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Clinicians and Radiologists May Differ in MRI Readings

Agreement ranges from excellent to fair in evaluation of lumbar spine disc herniation images

MONDAY, April 6 (HealthDay News) -- In the evaluation of MRI conducted in patients with symptomatic lumbar disc herniation, there is excellent agreement between clinicians and radiologists when comparing herniation vertebral level and location within level, but only fair agreement when comparing herniation morphology, according to a study published in the April 1 issue of Spine.

Jon D. Lurie, M.D., of the Dartmouth Medical School in Hanover, N.H., and colleagues abstracted data from radiology reports on 396 patients who were enrolled in the Spine Patient Outcomes Research Trial.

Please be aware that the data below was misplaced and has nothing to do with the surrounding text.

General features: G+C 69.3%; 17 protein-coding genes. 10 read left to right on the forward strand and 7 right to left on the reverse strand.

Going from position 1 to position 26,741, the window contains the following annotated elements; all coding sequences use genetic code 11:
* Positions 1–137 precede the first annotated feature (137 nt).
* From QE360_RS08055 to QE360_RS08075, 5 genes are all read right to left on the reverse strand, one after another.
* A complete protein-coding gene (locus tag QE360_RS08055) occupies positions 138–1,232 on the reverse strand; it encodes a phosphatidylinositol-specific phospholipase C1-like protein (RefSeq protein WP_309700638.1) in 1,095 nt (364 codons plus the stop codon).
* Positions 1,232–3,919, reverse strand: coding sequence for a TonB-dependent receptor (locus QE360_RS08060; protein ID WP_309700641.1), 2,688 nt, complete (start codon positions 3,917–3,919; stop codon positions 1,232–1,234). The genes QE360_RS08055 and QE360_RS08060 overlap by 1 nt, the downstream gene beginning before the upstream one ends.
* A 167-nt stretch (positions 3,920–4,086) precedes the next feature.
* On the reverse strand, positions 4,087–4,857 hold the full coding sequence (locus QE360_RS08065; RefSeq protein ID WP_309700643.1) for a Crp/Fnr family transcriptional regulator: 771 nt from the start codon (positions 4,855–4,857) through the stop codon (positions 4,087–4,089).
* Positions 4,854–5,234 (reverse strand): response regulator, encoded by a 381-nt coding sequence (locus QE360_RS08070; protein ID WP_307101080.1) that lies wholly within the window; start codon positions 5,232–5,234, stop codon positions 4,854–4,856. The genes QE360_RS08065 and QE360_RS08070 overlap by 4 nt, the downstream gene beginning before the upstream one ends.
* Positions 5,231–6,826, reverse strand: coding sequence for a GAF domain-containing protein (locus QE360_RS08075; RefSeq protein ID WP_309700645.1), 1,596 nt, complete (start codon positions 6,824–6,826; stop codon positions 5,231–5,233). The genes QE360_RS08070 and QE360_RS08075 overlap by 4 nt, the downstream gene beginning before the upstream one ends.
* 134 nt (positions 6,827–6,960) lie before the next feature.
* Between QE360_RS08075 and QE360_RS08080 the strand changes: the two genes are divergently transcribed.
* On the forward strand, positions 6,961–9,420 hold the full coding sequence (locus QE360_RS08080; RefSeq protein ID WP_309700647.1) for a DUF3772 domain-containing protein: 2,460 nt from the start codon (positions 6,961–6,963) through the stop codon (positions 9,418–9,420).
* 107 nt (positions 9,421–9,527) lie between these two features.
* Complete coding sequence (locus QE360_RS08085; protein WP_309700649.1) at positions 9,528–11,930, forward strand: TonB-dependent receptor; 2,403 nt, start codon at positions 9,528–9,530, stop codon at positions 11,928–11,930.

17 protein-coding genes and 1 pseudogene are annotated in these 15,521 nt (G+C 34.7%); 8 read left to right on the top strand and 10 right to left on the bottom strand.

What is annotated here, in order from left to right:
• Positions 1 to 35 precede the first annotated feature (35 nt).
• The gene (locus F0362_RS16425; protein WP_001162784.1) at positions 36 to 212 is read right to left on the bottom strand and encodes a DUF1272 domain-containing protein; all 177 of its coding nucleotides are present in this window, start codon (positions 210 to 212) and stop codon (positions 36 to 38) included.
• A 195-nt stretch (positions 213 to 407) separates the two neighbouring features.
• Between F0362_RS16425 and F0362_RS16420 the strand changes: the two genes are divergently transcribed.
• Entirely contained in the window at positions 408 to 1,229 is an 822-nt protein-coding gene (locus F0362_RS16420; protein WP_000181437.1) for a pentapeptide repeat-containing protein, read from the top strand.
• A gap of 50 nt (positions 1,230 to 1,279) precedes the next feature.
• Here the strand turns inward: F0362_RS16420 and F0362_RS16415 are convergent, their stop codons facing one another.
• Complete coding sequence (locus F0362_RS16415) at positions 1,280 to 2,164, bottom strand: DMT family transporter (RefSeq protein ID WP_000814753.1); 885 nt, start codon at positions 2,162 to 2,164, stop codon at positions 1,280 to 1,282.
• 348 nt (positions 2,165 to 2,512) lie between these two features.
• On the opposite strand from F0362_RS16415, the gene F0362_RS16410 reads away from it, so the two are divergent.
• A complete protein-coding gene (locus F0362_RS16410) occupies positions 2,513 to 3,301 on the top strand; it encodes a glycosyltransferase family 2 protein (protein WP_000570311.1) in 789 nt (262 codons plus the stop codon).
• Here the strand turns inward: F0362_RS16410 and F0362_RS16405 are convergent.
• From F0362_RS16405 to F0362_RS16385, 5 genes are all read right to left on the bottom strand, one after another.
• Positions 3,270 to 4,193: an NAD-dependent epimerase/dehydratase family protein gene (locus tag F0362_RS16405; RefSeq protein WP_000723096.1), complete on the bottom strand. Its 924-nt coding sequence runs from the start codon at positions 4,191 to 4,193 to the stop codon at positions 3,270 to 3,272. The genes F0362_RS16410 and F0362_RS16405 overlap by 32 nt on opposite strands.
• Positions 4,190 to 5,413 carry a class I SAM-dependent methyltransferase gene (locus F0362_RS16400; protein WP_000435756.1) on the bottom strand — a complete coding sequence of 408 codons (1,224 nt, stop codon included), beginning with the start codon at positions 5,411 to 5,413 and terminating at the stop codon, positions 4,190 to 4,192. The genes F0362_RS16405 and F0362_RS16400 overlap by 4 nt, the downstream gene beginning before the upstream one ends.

The researchers found that agreement between clinicians and radiologists on the presence and level of herniation was 93.4 percent, with only 3.3 percent showing disagreement concerning level. In 42.2 percent of the cases, they found that radiology reports did not clearly describe morphology. But in the 214 cases with clear descriptions, the agreement was considered only fair with asymmetric disagreement and clinicians more frequently rating more abnormal morphologic categories.

"Care should be taken to avoid common pitfalls," the authors write. "Transitional vertebrae may lead to confusion between vertebral levels. Disc morphology should be described as per the guidelines, because the prevalence of different morphologies varies substantially in asymptomatic populations."

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